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Trump Expands Offshore Drilling Moratorium

A mobile offshore drilling unit is set to drill a relief well at the Deepwater Horizon site May 18, 2010. Photo: Coast Guard Petty Officer 3rd Class Patrick Kelley

President Trump signed an order Tuesday to expand a moratorium on offshore drilling off Florida’s Gulf Coast.

The order takes the potential environmental threat off the table for 10 years for the Atlantic coasts of Florida, Georgia and South Carolina.

Trump announced the action during an event in Jupiter, Florida.

In a statement released Tuesday, the White House said Trump had made promoting a clean and healthy environment a top priority.

“Every day of my presidency, we will fight for a cleaner environment and a better quality of life for every one of our great citizens,” Trump said in the statement.

Trump during his tenure has worked to reverse numerous environmental protections, including restrictions on offshore drilling put in place during the Obama administration. In 2018, Trump announced plans to open nearly all federal waters to offshore drilling in his draft five-year program for oil and gas development on the Outer Continental Shelf. He later granted Florida an exemption from that program after objections from Florida’s Republican Gov. Rick Scott.

Environmental advocates said it remained unclear what the president’s latest decision means for North Carolina and other East Coast states.

“This is not a reason to celebrate because oil spills don’t stop at state lines,” said Sierra Weaver, a senior attorney with the Southern Environmental Law Center. “As long as any part of the Atlantic coast is open to drilling, all Atlantic states are at risk. Keep the champagne corked until the entire Atlantic coast is protected.”

The SELC noted that oil from the Deepwater Horizon disaster reached five states.

The National Ocean Industries Association also responded Tuesday, saying American offshore oil and gas production benefits every American.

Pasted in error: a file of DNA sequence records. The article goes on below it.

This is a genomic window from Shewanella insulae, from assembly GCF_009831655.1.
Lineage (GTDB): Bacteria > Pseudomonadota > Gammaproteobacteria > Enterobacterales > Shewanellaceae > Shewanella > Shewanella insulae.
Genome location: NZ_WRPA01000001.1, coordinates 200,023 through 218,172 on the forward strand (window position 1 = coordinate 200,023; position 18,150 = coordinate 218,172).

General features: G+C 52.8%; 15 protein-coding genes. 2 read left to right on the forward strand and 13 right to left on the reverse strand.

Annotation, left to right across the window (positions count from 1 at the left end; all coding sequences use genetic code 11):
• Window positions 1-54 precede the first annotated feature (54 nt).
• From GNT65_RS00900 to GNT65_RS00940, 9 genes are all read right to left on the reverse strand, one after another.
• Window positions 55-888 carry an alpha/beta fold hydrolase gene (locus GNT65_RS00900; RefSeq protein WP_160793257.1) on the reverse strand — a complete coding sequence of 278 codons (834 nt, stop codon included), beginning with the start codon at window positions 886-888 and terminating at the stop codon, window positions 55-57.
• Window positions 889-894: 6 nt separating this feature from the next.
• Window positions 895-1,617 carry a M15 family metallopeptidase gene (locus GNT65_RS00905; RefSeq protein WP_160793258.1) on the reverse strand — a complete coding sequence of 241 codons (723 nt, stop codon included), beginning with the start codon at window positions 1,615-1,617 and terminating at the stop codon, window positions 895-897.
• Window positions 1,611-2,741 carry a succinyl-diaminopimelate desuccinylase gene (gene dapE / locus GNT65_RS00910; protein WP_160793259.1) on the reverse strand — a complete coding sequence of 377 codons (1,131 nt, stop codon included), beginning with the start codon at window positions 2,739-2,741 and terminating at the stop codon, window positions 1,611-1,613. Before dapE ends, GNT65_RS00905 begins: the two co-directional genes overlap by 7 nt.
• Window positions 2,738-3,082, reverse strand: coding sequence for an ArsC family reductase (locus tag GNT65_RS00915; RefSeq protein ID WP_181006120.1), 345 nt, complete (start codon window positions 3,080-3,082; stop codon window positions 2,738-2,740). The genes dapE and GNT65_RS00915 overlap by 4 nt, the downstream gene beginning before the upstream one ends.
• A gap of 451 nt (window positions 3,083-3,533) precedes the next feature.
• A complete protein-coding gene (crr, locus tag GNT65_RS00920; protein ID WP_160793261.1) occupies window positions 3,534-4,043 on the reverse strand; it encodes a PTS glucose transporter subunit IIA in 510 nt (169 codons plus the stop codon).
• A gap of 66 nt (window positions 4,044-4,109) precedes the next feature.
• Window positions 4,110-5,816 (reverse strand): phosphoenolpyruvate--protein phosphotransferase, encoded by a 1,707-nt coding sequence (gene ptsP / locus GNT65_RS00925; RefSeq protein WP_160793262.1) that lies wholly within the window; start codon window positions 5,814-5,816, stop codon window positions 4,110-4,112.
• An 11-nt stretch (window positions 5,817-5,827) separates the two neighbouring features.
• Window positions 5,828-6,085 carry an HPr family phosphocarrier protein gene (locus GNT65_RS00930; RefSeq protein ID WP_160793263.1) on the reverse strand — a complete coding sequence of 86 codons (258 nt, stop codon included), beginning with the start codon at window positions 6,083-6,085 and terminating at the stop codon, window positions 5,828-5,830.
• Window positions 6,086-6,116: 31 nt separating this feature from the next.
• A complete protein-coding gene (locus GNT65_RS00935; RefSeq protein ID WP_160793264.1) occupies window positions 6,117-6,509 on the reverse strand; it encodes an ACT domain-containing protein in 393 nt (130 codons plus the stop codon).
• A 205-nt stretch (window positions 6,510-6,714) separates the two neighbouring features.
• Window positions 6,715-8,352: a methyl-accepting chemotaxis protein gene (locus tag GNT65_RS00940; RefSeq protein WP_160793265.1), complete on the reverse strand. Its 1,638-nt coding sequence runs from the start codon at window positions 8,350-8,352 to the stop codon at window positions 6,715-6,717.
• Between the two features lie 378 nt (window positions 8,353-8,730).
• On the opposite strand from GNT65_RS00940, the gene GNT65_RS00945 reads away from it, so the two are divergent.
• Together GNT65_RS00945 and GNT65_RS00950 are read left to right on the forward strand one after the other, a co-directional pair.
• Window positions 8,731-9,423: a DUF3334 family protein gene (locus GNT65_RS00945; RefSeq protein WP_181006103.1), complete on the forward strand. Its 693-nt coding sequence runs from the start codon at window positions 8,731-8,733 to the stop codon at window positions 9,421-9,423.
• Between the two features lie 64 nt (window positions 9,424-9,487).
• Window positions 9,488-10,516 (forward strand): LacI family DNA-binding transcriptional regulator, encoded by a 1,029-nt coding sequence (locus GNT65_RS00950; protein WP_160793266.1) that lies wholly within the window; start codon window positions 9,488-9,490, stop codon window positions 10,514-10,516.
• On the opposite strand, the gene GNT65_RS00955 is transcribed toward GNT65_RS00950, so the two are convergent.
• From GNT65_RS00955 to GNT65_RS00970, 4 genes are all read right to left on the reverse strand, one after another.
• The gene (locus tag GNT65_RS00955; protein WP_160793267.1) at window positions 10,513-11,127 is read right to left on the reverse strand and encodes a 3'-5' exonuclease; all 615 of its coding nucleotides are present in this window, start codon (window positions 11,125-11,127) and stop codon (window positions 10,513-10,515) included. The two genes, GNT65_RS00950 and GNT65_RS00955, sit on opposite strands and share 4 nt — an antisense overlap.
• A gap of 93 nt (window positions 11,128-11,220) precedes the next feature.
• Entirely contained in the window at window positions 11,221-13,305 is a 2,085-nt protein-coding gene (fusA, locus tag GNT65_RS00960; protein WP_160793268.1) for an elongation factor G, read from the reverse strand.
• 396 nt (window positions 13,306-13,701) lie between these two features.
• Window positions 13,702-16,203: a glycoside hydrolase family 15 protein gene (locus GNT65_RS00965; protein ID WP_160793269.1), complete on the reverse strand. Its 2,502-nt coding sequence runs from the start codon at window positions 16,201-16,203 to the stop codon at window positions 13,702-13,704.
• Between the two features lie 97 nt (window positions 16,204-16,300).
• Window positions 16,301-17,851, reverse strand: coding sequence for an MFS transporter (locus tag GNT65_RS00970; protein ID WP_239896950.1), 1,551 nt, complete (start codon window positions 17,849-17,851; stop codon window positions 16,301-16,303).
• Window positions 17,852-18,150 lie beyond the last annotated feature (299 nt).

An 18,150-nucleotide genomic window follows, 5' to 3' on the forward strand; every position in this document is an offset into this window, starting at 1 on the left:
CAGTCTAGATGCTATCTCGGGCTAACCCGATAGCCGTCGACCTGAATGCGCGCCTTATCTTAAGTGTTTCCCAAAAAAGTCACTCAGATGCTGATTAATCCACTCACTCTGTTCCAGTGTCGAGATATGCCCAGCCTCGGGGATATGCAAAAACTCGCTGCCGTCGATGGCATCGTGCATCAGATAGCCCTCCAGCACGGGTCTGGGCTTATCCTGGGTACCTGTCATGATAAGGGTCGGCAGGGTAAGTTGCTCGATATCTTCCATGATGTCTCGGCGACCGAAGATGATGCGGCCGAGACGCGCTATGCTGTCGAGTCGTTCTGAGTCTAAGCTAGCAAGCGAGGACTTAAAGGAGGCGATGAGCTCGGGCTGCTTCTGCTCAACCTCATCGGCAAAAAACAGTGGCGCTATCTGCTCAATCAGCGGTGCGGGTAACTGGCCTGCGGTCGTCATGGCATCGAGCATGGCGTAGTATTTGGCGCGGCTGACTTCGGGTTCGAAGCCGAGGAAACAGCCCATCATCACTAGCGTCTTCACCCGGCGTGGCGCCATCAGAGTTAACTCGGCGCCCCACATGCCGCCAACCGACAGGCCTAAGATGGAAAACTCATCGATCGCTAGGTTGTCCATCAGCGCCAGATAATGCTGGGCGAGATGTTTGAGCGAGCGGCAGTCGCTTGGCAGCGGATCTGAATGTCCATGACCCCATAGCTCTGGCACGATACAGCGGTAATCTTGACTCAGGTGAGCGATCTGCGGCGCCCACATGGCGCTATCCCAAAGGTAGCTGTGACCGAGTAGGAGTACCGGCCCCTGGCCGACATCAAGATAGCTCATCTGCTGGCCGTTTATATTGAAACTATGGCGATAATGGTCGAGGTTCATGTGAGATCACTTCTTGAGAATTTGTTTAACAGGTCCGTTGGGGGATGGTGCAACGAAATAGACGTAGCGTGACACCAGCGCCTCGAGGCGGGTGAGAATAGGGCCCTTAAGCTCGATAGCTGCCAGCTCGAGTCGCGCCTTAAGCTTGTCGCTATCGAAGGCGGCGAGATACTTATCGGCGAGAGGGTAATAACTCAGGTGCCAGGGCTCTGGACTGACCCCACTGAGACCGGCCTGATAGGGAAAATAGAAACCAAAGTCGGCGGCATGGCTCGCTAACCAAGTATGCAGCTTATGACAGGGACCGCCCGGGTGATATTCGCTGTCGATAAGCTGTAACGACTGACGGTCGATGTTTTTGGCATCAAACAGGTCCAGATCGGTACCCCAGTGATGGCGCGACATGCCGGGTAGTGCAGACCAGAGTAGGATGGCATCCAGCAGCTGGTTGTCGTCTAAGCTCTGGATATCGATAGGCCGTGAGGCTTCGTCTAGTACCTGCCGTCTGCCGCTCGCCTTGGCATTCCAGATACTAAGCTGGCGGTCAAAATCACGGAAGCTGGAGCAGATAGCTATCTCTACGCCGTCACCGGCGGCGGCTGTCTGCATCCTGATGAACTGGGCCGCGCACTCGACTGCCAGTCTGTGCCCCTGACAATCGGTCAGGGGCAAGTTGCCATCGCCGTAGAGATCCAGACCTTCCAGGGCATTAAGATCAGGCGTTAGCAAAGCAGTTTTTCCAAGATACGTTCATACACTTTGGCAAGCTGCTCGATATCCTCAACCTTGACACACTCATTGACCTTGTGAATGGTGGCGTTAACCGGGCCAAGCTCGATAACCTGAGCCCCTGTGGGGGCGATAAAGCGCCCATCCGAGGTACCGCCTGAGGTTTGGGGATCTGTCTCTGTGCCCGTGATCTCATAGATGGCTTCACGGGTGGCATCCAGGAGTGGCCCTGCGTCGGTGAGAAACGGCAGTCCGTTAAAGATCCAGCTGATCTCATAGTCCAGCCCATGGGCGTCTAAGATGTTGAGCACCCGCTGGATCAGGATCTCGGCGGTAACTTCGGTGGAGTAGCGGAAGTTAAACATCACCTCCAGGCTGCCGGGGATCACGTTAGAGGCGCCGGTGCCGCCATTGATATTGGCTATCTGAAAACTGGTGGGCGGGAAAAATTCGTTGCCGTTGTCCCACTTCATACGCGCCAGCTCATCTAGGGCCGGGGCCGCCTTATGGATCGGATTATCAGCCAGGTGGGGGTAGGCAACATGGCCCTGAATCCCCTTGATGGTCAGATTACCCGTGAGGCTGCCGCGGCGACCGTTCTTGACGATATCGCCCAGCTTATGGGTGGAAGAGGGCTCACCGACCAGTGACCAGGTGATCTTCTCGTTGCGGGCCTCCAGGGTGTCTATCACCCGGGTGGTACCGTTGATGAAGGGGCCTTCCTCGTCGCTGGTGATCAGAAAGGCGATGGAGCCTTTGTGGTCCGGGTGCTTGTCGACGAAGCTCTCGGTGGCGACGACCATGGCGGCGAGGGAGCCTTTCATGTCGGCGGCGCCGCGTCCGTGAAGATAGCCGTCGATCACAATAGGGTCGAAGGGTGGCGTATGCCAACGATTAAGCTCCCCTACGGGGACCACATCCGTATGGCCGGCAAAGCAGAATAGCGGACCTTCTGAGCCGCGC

“American offshore production produces energy with a comparatively smaller footprint than other producing regions, occurs under the highest level of regulations and standards and does not give rise to issues of environmental justice,” NOIA President Erik Milito said in a statement. “Furthermore, daily experience in the Western and Central Gulf of Mexico shows how offshore production goes hand-in-hand with environmental stewardship, national defense and other industries, including fishing and tourism.

“Our preference should always be to produce homegrown American energy, instead of deferring future production to countries like Russia and Iran, which do not share American values. Limiting access to our offshore energy resources only shortchanges America and dulls our national outlook.”

About the Author

Mark Hibbs

Mark Hibbs is editor of Coastal Review Online. A native of coastal North Carolina, Mark joined Coastal Review Online in 2015, after more than 20 years with the Carteret County News-Times, where he served as a staff writer and photographer, business editor and assistant to the editor. Mark has won numerous awards for his reporting, including numerous N.C. Press Association awards, the American Shore and Beach Preservation Association's Friend of the Coast Media Award and the U.S. Small Business Administration’s 2009 Small Business Journalist of the Year Award for the Southeast Region. Mark is a graduate of the University of North Carolina at Wilmington.